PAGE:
Contributor Spotlight: Frank Rossini

“Le Louvre three self portraits,” “Musee de Quai Branly transubstantiation,” and “Musee d’Orsay Van Gogh self portrait” by Frank Rossini appeared in our Fall – Winter ’16 issue and are available to read here.

Tell us a little about these poems.

These poems came about after a trip to Paris a year or so ago. When I travel, I usually keep a daily journal of people, places, interactions that strike me as notable. I also take a lot of photographs (photography has been a long term interest of mine). When I go to museums, I inevitably wind up taking photos of people looking at art. The Louvre poem stems from photos/memories of people taking selfies with specific pieces of art. The Quai Brunly poem comes from some interactions I noted of young school children & teachers with powerful cultural & spiritual artifacts from diverse cultures. Many of the artifacts were ceremonial pieces used to move between realities.  The d’Orsay poem stems from my own observations & reactions to the gallery & that specific Van Gogh self portrait, which he painted close to the time of his death. I think of the three poems as parts of one long poem.

What was the most difficult part of this particular pieces?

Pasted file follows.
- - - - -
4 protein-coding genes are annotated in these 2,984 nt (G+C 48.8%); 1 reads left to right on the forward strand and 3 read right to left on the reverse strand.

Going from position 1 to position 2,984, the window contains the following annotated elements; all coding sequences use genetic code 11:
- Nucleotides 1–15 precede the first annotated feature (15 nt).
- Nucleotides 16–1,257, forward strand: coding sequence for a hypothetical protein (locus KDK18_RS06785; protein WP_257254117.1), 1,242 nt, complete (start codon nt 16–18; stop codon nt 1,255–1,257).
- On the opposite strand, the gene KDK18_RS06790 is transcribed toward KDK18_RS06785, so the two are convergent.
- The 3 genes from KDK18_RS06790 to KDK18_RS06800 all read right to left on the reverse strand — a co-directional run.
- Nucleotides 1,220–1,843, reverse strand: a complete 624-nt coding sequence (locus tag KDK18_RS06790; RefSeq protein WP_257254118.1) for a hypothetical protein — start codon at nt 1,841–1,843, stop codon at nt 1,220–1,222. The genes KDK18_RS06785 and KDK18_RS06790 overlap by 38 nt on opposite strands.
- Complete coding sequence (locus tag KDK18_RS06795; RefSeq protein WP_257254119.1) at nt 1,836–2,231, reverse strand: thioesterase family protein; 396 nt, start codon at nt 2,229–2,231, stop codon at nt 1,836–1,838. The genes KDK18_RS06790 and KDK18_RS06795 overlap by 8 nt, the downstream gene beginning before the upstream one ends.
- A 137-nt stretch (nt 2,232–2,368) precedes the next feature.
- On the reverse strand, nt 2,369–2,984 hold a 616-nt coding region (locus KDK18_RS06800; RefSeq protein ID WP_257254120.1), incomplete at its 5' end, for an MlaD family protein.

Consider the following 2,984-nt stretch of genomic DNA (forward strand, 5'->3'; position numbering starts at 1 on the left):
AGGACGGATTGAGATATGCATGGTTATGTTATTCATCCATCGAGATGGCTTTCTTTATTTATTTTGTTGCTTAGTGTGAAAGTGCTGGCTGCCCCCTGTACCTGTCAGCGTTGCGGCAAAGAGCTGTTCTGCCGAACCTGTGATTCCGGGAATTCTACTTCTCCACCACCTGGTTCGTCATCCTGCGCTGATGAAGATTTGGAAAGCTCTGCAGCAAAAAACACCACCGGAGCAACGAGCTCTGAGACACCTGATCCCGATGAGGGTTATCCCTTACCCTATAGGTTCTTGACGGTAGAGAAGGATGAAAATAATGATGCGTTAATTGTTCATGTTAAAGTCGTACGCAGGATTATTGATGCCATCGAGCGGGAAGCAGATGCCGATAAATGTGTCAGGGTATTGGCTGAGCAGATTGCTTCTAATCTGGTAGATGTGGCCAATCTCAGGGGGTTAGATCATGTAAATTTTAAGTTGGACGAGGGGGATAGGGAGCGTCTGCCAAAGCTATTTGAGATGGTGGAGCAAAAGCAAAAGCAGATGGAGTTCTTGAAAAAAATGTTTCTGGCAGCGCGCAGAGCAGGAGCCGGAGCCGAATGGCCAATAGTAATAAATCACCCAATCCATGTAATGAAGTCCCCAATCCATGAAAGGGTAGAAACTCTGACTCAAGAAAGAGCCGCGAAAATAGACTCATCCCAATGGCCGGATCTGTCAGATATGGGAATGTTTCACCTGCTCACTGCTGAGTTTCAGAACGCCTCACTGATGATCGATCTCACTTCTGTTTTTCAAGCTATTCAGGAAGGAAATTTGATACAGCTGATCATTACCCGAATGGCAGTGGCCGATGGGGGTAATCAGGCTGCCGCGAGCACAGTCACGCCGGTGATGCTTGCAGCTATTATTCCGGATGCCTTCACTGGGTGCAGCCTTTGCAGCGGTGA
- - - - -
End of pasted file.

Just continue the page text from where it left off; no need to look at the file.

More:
In all of these, I tried to impart an “objectivist” quality to the poems. When I first started writing poems about fifty years ago, I was drawn to poets like Reznikoff, William Carlos Williams, Basho, Ikkyu, Tu Fu, Wang Wei who were so object oriented. So my task in these poems was to let the objects (paintings, people, interactions) exist as much as possible on their own.

Recommend a book for us which was published within the last decade.

Wow. There are so many. Joy Harjo’s Conflict Resolution for Holy Beings is one I’ve come back to several times. I’m drawn to its musicality, its honesty, & the breadth of its content. If you have heard her music, you can hear how it suffuses the book.

If you could have a drink with any living author, who would it be? Why?

That might depend on what we were drinking, but because I just turned 70, I’d like to sit down with W.S. Merwin, whose latest work looks age & mortality right in the eye. The poems pare life down to the essential.

What are you working on now? What’s next?

I’m just finishing a book of poems that tells my story of growing up an Italian/Irish Catholic kid in mid-century(20th) New York City who moved to Oregon & has resided there since the early 70’s. I’m also working on a chapbook of poems stemming from my interests in painting, photography, & jazz. Next is wherever my eye & breath take me.


Our thanks to Frank for taking the time to answer a few questions and share his work. Read Frank’s three poems, “Le Louvre three self portraits,” “Musee de Quai Branly transubstantiation,” and “Musee d’Orsay Van Gogh self portrait” here:

Poetry by Frank Rossini


Frank Rossini grew up in New York City & now resides in Eugene, Oregon. He has published poems in various journals including the Seattle Review, Raven Chronicles, Paterson Literary Review, and Chiron Review. Silverfish Review Press published a chapbook of his poems, Sparking the Rain. In 2012, sight|for|sight books published a book of his poetry, Midnight the Blues.